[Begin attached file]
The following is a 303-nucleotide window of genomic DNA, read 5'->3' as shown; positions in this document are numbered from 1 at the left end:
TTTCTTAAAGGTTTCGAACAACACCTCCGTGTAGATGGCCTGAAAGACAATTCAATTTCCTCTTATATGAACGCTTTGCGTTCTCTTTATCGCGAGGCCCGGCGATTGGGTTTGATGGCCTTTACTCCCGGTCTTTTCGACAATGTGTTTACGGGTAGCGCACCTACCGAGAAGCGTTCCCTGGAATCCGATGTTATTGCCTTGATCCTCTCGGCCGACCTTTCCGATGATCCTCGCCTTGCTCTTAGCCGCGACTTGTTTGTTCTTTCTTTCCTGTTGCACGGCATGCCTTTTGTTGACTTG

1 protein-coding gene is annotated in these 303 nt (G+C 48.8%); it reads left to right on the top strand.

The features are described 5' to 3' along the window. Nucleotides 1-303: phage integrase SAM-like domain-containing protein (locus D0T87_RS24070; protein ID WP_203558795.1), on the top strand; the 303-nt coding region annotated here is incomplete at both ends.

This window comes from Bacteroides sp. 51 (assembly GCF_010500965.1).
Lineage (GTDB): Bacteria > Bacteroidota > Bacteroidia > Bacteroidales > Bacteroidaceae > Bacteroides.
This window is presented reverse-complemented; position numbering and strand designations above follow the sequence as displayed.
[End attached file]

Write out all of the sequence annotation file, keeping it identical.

The following is a 303-nucleotide window of genomic DNA, read 5'->3' as shown; positions in this document are numbered from 1 at the left end:
TTTCTTAAAGGTTTCGAACAACACCTCCGTGTAGATGGCCTGAAAGACAATTCAATTTCCTCTTATATGAACGCTTTGCGTTCTCTTTATCGCGAGGCCCGGCGATTGGGTTTGATGGCCTTTACTCCCGGTCTTTTCGACAATGTGTTTACGGGTAGCGCACCTACCGAGAAGCGTTCCCTGGAATCCGATGTTATTGCCTTGATCCTCTCGGCCGACCTTTCCGATGATCCTCGCCTTGCTCTTAGCCGCGACTTGTTTGTTCTTTCTTTCCTGTTGCACGGCATGCCTTTTGTTGACTTG

1 protein-coding gene is annotated in these 303 nt (G+C 48.8%); it reads left to right on the top strand.

The features are described 5' to 3' along the window. Nucleotides 1-303: phage integrase SAM-like domain-containing protein (locus D0T87_RS24070; protein ID WP_203558795.1), on the top strand; the 303-nt coding region annotated here is incomplete at both ends.

This window comes from Bacteroides sp. 51 (assembly GCF_010500965.1).
Lineage (GTDB): Bacteria > Bacteroidota > Bacteroidia > Bacteroidales > Bacteroidaceae > Bacteroides.
This window is presented reverse-complemented; position numbering and strand designations above follow the sequence as displayed.